Friday, 4 October 2019

Booze as Treasure

Alcohol is important. 13,000 years ago people were using it to honour their dead (and presumably also to get pissed). More recently, it has had great commercial significance. I was reminded of this by the news that the US is putting a 25% import duty on whisky among other things produced in the EU in retaliation for subsidies given to Airbus. Apparently over £1 billion worth of whisky was exported from Scotland to the US last year. Next year we can presume it will be less. But it matters.

It mattered even more during the Middle Ages in Europe, when practically everybody drank only alcoholic drinks, and alcohol was the only way to ensure an unspoiled supply of hydration for sailors on long voyages. It was also in itself a powerful motivator to engage in trade and exploration overseas. Later, it became a luxury: I was going to say that Poet Laureates of England were originally paid with a butt of sherry or "sack" (I heard that this was worth in the region of £25,000 in today's money) but apparently they still are - 720 bottles' worth.

Alcohol has throughout our history been a safe way to hydrate oneself, a social glue, a religiously sacred substance (think of the Eucharist; think of the Incas drinking chicha at festivals to honour their gods), and a valuable commodity. We humans also just really like it.

Yet it does not generally appear in D&D treasure tables. Is this the result of a vestigal suspicion of alcohol in certain sections of the American midwestern culture that served as the crucible for the game? Is it because D&D has to appeal to "kids"? Is it just because "my character gets drunk" is one of the most annoying things that a player can do at the table and must be stamped out with extreme prejudice?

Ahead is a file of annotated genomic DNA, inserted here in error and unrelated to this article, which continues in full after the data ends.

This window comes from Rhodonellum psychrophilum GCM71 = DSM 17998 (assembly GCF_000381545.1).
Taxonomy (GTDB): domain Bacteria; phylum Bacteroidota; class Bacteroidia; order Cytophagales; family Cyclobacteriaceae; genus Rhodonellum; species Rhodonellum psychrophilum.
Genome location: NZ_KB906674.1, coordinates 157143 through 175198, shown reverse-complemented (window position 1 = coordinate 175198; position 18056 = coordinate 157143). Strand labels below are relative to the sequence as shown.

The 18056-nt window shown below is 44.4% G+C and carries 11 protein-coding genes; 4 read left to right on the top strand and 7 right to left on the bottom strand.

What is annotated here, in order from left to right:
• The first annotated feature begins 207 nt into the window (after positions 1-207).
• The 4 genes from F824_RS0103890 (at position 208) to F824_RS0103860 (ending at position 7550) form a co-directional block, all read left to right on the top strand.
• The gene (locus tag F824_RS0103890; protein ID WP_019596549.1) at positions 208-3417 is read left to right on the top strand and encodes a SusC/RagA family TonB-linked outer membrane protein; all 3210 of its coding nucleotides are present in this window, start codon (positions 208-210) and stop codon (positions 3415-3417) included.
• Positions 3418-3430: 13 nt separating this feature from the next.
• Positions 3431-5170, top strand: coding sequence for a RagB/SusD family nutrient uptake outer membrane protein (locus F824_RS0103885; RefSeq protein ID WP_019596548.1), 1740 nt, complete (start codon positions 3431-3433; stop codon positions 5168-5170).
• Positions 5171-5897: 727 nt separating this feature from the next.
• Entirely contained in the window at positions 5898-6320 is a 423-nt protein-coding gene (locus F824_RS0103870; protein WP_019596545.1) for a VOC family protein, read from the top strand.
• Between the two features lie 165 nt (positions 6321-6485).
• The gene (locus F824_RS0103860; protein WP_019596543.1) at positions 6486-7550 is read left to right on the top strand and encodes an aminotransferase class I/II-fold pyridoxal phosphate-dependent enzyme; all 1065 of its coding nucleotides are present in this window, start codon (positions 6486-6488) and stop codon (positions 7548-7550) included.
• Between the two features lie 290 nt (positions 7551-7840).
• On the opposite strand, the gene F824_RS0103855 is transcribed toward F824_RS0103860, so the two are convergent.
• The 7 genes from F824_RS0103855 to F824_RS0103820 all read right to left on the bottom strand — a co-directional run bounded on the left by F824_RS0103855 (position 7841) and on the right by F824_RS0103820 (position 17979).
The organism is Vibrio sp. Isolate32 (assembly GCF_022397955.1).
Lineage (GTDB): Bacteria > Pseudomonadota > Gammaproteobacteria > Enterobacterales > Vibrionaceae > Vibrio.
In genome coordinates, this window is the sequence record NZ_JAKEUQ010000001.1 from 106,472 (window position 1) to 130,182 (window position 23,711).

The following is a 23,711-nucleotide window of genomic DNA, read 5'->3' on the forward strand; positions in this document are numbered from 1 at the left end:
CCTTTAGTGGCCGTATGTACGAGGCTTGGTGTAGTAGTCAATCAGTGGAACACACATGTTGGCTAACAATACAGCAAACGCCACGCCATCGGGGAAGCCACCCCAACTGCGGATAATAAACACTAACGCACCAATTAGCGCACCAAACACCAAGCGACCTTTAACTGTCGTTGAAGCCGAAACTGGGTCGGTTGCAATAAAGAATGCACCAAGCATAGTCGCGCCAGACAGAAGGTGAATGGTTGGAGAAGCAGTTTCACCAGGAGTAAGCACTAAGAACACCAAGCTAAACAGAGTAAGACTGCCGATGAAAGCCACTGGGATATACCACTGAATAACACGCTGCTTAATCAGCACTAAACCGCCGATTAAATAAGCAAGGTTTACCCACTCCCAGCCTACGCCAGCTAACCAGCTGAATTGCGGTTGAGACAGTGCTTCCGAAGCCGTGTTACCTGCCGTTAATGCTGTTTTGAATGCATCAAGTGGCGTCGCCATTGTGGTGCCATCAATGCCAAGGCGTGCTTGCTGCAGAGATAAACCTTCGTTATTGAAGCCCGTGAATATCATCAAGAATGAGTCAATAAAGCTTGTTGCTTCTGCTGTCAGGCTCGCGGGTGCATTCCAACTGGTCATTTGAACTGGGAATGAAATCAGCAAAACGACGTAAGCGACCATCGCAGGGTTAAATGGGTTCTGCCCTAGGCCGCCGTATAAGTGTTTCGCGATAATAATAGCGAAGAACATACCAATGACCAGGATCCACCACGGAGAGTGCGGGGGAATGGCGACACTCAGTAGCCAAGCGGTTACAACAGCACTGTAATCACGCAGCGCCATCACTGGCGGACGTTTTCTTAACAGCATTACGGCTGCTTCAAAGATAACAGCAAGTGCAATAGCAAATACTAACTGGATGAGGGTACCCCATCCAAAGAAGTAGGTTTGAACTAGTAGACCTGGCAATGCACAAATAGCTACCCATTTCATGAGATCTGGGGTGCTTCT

The logistics of transportation are what interest me the most. A butt of "sack" would weigh something like 500 kg. Smaller barrels like hogsheads are about 250 kg. They may be worth moving if they are going to be worth, say, £25,000 gold pieces. But the extraction of a 500 kg barrel from a dungeon is an adventure in itself.

But that's not to mention the other possibilities. What do the contents of a mighty wizard's wine cellar look like? What rarities are found within? More to the point: what do elves drink? What about orcs?

(Further reading: https://monstersandmanuals.blogspot.com/2016/08/the-oenophile-campaign.html)


16 comments:

  1. It's a good point - and part of a broader one: a lot of treasure should be neither cash nor immediately useful. And it should be awkward to make off with, whether it's a life-size jade statue plundered from a shrine, a gilded sarcophagus or a crate of elf wine in oh-so-delicate bottles.

    I ran a Tunnels and Trolls game a few months back using the booze types here (https://hobgoblinry.blogspot.com/2019/04/neutral-ground-dungeon-pub-mos-eisley.html).

    Much awkwardness ensued, along with a little flooding, after a PC troll went heavy on the Seal Breaker ...

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    1. The other ones are pottery and textiles.

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    2. Yes: anything fragile or breakable is great, because you can end up with a sort of Phyrric victory for the players: "You got the tapestries out of the castle, but after that fight with the fire-imps, all but one of them are irredeemably charred ...".